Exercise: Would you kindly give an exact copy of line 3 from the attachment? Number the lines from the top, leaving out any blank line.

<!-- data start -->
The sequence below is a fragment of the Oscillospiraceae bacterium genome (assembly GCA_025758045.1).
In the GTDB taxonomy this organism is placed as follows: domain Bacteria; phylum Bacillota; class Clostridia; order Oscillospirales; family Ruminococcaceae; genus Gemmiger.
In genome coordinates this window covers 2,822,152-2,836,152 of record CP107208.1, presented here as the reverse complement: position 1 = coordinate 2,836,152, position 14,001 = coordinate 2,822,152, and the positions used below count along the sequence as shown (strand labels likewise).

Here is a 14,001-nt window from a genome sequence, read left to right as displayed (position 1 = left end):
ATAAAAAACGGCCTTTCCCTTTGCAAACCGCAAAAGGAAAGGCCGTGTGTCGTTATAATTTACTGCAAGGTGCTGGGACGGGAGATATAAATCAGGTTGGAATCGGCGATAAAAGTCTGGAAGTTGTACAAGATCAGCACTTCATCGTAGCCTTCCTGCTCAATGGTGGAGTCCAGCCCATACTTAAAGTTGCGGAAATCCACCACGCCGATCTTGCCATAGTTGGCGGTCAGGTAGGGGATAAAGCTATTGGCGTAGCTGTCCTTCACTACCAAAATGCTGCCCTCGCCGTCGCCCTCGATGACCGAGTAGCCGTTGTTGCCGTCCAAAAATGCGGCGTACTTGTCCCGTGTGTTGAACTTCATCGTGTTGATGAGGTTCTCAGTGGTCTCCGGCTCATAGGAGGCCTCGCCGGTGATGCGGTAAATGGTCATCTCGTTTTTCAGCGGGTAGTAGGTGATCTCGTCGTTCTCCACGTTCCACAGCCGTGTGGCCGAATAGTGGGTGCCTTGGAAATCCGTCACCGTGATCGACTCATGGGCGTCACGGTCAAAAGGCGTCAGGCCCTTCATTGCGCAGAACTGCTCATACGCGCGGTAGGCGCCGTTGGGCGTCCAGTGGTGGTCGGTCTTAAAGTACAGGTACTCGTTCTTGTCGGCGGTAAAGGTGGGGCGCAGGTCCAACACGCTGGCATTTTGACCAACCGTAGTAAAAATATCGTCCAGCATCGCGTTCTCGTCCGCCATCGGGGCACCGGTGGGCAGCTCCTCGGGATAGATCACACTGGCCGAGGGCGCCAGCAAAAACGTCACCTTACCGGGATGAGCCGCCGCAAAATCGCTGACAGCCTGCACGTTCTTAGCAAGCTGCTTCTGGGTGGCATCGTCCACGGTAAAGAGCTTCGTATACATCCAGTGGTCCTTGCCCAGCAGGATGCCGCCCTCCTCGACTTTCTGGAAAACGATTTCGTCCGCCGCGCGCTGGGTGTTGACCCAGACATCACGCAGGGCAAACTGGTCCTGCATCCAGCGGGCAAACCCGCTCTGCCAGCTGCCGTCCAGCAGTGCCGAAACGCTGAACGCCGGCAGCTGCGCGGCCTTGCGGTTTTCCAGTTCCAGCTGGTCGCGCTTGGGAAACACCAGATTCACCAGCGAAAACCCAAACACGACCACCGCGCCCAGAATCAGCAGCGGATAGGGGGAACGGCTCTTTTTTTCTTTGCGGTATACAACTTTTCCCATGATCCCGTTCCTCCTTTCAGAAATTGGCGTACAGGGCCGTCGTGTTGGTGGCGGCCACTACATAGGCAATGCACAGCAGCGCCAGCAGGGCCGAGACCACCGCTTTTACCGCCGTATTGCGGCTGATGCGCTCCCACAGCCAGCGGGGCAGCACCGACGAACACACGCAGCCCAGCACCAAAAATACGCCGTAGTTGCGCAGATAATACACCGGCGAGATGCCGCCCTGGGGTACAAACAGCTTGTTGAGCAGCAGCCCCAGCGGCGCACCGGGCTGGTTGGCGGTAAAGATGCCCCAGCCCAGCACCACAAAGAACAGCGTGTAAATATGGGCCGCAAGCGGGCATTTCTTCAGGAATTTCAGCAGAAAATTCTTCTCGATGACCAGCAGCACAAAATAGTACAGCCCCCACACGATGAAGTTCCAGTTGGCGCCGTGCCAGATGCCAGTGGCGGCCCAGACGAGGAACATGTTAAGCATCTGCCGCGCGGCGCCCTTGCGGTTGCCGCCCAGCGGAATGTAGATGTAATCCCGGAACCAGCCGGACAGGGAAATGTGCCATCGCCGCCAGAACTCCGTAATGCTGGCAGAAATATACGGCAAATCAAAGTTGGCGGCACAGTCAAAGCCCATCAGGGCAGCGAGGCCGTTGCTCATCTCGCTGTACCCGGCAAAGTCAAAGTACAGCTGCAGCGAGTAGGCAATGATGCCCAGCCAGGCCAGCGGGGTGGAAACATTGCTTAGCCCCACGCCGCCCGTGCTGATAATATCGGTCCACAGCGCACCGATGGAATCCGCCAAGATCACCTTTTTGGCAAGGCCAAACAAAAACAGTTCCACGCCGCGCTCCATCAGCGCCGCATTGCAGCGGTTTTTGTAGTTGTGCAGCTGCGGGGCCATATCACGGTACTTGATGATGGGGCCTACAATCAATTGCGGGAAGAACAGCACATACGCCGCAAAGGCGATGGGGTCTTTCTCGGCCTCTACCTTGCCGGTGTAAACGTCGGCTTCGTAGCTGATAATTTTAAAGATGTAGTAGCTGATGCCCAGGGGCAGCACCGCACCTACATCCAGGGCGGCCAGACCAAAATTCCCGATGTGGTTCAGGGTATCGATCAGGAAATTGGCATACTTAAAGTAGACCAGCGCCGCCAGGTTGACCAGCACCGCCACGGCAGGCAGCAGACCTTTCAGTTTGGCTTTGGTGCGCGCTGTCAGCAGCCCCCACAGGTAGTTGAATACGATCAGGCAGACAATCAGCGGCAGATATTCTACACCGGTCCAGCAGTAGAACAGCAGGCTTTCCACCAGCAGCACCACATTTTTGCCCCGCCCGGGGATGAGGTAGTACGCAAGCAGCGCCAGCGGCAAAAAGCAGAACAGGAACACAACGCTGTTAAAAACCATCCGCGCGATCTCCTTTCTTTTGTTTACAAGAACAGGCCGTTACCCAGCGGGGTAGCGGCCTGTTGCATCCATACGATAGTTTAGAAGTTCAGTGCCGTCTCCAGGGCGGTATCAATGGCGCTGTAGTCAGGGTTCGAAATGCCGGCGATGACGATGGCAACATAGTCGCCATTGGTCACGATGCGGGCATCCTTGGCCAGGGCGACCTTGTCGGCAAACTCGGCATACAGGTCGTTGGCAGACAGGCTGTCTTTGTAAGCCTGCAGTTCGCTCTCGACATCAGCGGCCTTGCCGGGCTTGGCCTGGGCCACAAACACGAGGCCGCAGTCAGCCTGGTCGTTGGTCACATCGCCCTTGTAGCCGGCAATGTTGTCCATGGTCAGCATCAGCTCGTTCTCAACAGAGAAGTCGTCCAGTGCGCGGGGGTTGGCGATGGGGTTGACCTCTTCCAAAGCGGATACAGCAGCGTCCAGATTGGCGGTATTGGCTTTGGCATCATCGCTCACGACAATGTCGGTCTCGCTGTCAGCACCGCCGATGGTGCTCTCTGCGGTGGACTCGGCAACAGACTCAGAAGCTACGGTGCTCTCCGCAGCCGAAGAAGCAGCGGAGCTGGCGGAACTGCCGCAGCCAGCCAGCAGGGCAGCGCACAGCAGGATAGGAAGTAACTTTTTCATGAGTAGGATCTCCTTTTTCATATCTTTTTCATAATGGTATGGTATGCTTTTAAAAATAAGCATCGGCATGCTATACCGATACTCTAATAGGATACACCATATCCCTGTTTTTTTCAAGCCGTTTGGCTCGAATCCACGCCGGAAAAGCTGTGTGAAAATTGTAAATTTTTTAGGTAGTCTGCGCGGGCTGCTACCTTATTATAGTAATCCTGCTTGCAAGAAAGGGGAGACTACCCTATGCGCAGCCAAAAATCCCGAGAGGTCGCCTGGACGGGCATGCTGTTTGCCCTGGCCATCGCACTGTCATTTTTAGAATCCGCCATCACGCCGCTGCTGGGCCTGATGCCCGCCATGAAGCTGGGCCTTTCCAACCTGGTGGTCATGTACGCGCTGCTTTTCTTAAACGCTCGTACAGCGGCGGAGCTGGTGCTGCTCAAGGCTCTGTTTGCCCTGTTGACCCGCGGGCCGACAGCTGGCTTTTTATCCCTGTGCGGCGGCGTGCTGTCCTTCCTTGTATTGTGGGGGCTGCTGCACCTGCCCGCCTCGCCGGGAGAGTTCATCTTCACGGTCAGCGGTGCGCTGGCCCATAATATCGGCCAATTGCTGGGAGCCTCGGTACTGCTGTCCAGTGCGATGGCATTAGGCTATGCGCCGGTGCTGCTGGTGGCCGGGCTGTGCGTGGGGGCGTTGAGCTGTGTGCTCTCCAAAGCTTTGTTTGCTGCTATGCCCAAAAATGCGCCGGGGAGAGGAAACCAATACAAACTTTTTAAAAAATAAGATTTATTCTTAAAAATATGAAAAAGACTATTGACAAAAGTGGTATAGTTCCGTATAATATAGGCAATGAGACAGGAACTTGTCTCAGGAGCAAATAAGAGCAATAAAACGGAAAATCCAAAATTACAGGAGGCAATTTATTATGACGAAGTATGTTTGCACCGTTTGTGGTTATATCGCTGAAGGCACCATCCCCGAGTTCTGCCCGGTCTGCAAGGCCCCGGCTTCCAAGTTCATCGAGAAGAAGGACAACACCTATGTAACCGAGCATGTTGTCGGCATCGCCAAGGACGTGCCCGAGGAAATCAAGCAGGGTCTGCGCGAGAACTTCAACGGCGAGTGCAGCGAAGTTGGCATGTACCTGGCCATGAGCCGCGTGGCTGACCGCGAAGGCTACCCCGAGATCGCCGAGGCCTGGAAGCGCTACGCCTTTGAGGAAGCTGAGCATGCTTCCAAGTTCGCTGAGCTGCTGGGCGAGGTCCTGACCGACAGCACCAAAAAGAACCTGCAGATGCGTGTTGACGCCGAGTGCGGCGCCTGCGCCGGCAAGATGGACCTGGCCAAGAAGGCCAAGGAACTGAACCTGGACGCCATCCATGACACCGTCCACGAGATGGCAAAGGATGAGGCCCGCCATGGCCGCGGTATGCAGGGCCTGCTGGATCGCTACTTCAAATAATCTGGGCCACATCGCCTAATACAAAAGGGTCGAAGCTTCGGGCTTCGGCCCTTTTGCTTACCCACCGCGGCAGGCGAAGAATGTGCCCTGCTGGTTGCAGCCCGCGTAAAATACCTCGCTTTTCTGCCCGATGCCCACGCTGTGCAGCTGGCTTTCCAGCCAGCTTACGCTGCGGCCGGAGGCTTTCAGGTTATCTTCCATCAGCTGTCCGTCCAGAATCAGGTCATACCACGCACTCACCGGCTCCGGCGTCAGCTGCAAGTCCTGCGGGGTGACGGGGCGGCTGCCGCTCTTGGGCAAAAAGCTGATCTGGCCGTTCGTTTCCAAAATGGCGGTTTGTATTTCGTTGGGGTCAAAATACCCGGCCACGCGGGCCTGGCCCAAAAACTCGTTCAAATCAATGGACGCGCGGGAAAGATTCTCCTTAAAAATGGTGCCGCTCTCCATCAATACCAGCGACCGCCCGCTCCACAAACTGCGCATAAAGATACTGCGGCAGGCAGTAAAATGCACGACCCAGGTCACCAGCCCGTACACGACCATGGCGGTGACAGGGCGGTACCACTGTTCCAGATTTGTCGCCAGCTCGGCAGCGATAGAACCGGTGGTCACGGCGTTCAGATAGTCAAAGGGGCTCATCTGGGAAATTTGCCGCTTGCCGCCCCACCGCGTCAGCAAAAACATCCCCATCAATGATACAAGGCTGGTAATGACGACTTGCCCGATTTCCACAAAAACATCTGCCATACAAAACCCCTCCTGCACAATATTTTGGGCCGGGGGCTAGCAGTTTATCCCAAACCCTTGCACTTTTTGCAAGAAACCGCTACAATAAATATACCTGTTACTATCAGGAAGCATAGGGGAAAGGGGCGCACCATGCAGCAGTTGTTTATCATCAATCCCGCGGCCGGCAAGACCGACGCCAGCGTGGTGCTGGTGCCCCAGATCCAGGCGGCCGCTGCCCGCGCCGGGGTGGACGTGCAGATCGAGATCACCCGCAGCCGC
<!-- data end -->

In genome coordinates this window covers 2,822,152-2,836,152 of record CP107208.1, presented here as the reverse complement: position 1 = coordinate 2,836,152, position 14,001 = coordinate 2,822,152, and the positions used below count along the sequence as shown (strand labels likewise).